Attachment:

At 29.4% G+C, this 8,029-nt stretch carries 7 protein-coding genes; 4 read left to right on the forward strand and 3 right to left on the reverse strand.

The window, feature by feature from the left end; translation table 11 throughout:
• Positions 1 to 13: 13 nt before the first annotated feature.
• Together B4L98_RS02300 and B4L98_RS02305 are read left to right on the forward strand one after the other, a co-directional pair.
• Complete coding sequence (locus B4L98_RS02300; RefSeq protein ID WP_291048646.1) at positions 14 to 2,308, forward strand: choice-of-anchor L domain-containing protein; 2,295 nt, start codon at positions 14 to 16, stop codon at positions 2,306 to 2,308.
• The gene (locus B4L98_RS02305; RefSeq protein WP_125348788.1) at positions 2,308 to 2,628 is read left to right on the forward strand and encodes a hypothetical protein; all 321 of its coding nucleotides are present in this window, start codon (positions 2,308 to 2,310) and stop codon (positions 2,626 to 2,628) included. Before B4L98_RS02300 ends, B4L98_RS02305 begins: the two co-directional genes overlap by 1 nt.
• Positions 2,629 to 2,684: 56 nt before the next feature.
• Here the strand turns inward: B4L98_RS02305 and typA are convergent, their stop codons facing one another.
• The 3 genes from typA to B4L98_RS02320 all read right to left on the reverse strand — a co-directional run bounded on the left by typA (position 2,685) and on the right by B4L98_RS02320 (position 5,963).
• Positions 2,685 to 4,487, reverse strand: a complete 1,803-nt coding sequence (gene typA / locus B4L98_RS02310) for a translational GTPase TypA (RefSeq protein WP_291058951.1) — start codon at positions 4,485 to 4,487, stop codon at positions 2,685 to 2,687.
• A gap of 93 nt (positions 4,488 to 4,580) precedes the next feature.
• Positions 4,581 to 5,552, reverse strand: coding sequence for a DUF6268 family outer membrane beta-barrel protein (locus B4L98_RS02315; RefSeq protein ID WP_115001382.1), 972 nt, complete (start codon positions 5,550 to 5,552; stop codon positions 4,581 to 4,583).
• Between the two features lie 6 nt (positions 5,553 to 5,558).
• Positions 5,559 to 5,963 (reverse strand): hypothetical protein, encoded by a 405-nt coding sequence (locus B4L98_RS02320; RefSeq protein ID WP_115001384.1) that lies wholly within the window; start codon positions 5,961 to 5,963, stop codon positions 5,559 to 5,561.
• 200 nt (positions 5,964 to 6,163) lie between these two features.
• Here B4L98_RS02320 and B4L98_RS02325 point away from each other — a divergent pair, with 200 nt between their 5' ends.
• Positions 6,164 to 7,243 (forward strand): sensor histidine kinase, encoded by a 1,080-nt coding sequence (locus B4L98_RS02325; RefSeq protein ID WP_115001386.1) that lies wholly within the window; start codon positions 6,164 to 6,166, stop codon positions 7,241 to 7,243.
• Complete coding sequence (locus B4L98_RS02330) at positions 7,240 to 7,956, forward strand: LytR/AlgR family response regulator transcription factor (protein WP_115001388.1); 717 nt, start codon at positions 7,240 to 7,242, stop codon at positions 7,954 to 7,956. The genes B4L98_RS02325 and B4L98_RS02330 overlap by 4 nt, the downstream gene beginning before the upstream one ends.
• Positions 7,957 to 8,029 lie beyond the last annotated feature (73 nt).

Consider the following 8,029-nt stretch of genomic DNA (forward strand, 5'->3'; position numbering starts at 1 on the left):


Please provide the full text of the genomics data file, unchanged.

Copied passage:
At 29.4% G+C, this 8,029-nt stretch carries 7 protein-coding genes; 4 read left to right on the forward strand and 3 right to left on the reverse strand.

The window, feature by feature from the left end; translation table 11 throughout:
• Positions 1 to 13: 13 nt before the first annotated feature.
• Together B4L98_RS02300 and B4L98_RS02305 are read left to right on the forward strand one after the other, a co-directional pair.
• Complete coding sequence (locus B4L98_RS02300; RefSeq protein ID WP_291048646.1) at positions 14 to 2,308, forward strand: choice-of-anchor L domain-containing protein; 2,295 nt, start codon at positions 14 to 16, stop codon at positions 2,306 to 2,308.
• The gene (locus B4L98_RS02305; RefSeq protein WP_125348788.1) at positions 2,308 to 2,628 is read left to right on the forward strand and encodes a hypothetical protein; all 321 of its coding nucleotides are present in this window, start codon (positions 2,308 to 2,310) and stop codon (positions 2,626 to 2,628) included. Before B4L98_RS02300 ends, B4L98_RS02305 begins: the two co-directional genes overlap by 1 nt.
• Positions 2,629 to 2,684: 56 nt before the next feature.
• Here the strand turns inward: B4L98_RS02305 and typA are convergent, their stop codons facing one another.
• The 3 genes from typA to B4L98_RS02320 all read right to left on the reverse strand — a co-directional run bounded on the left by typA (position 2,685) and on the right by B4L98_RS02320 (position 5,963).
• Positions 2,685 to 4,487, reverse strand: a complete 1,803-nt coding sequence (gene typA / locus B4L98_RS02310) for a translational GTPase TypA (RefSeq protein WP_291058951.1) — start codon at positions 4,485 to 4,487, stop codon at positions 2,685 to 2,687.
• A gap of 93 nt (positions 4,488 to 4,580) precedes the next feature.
• Positions 4,581 to 5,552, reverse strand: coding sequence for a DUF6268 family outer membrane beta-barrel protein (locus B4L98_RS02315; RefSeq protein ID WP_115001382.1), 972 nt, complete (start codon positions 5,550 to 5,552; stop codon positions 4,581 to 4,583).
• Between the two features lie 6 nt (positions 5,553 to 5,558).
• Positions 5,559 to 5,963 (reverse strand): hypothetical protein, encoded by a 405-nt coding sequence (locus B4L98_RS02320; RefSeq protein ID WP_115001384.1) that lies wholly within the window; start codon positions 5,961 to 5,963, stop codon positions 5,559 to 5,561.
• 200 nt (positions 5,964 to 6,163) lie between these two features.
• Here B4L98_RS02320 and B4L98_RS02325 point away from each other — a divergent pair, with 200 nt between their 5' ends.
• Positions 6,164 to 7,243 (forward strand): sensor histidine kinase, encoded by a 1,080-nt coding sequence (locus B4L98_RS02325; RefSeq protein ID WP_115001386.1) that lies wholly within the window; start codon positions 6,164 to 6,166, stop codon positions 7,241 to 7,243.
• Complete coding sequence (locus B4L98_RS02330) at positions 7,240 to 7,956, forward strand: LytR/AlgR family response regulator transcription factor (protein WP_115001388.1); 717 nt, start codon at positions 7,240 to 7,242, stop codon at positions 7,954 to 7,956. The genes B4L98_RS02325 and B4L98_RS02330 overlap by 4 nt, the downstream gene beginning before the upstream one ends.
• Positions 7,957 to 8,029 lie beyond the last annotated feature (73 nt).

Consider the following 8,029-nt stretch of genomic DNA (forward strand, 5'->3'; position numbering starts at 1 on the left):